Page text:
“If God is the center of your
life, no words are necessary.
Your mere presence will
touch hearts.”

St. Elizabeth Ann Seton

 

“I am satisfied
to sow in tears
if I may reap
in joy.”

St. Elizabeth Seton

 

Excellence in Care: The Sisters of Charity legacy as nurse educators

By S. Judith Metz

In 1896 Mother Sebastian Shea (left) started the school of nursing at Good Samaritan Hospital in Cincinnati.

From their early years the American Sisters of Charity were involved in nursing education. Elizabeth Seton dreamed of opening a hospital at St. Joseph’s in Emmitsburg, Maryland, and it was shortly after her death that the Sisters became involved in hospital nursing. In their formation young Sisters received instruction in nursing care. S. Mary Xavier Clark, long-serving novice director, wrote a pocket-sized “Instruction for the Care of the Sick,” while S. Matilda McCoskery, an experienced nurse, mentored young Sister-nurses and wrote “Advices Concerning the Sick.”  

It was not until after the Civil War when the number of hospitals grew, creating a demand for nursing on a higher level of expertise. Bellevue Hospital in New York was the first U.S. hospital to open a school of nursing based on the system initiated by Florence Nightingale. Others soon followed. The first to open locally was Cincinnati General in 1889. Mother Sebastian Shea started the program at Good Samaritan Hospital in 1896 at the instigation of Hattie Lenegar (later S. Henrietta Marie) who was one of the first graduates. Later, as supervisor of the operating room for 20 years, S. Henrietta Marie instructed nursing students as part of their rotations. 

As the years went on nearly every Sister of Charity hospital sponsored a school of nursing. Many Sister-nurses served as classroom instructors and as clinical instructors in each of these hospitals. At Good Samaritan Hospital S. Mary Cyril McNamara directed the school from 1906-1924 where she succeeded in receiving accreditation for the school. Great emphasis was placed on establishing nursing as a profession, so efforts were made to provide students with the best theoretical and practical training. Nurse training was strict and demanding, and S. Mary Cyril maintained a business-like and formal demeanor with the students. She taught them and supervised them, presided over silent breakfasts and quiet dinners, and made sure their uniforms were spotless. In addition to their classes, she gave “little talks” on human relations skills, communication, and dealing with grief.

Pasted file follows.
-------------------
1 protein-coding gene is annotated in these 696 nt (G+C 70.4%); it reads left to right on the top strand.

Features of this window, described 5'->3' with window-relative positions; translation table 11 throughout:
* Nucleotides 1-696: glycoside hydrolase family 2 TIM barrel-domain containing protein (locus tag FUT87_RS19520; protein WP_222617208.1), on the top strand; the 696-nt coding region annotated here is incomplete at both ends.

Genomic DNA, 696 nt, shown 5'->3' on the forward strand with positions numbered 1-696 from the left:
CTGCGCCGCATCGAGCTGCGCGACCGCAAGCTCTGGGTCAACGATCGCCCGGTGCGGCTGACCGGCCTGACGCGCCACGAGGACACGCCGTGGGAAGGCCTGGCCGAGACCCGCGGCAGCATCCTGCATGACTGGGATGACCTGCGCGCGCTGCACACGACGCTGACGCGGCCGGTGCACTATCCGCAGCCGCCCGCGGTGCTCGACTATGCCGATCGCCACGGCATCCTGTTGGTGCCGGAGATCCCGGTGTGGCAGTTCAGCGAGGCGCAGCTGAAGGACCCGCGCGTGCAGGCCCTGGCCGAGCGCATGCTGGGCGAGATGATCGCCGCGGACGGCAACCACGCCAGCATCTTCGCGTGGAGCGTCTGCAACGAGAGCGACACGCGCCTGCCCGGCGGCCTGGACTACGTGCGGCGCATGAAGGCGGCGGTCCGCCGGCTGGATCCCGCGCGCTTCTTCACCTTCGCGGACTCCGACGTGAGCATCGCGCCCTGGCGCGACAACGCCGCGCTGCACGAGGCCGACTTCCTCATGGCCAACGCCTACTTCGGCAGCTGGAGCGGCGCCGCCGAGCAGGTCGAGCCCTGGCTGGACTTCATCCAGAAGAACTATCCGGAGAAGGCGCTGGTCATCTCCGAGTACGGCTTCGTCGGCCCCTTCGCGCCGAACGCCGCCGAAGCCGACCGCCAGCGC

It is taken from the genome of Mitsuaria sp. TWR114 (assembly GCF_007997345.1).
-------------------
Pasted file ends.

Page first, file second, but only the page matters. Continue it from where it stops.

S. Cyril Mahrt (second row, fourth from right) successfully merged three failing Sister of Charity nursing schools in Colorado into the Seton School of Nursing, one of the first central schools in the country.

S. Cyril Mahrt’s distinguished career in nurse education began in 1917 when she was appointed director of the St. Joseph Hospital School of Nursing in Mount Clemens, Michigan. From there she served at Good Samaritan where she established a baccalaureate program in affiliation with the College of Mount St. Joseph. Her most memorable contributions to the field occurred at Glockner Hospital in Colorado Springs. Here she successfully merged three failing Sister of Charity nursing schools – Glockner, St. Mary’s (Pueblo), and Mount San Rafael (Trinidad) – into the Seton School of Nursing, one of the first central schools in the country. Believing in “total care” – physical, mental, and spiritual – she went out of her way to provide special touches for patients. While being firm and professional with her students, she was noted as a gentle, compassionate and generous woman, but also one with “practical idealism,” and a capacity for cooperative planning. From her base at the Seton School, S. Cyril became a recognized national leader in the field of nursing education. She published articles in professional journals, served on local, state, and national committees and boards of professional nursing associations, and on state boards of nurse examiners in Colorado, Michigan, and Ohio.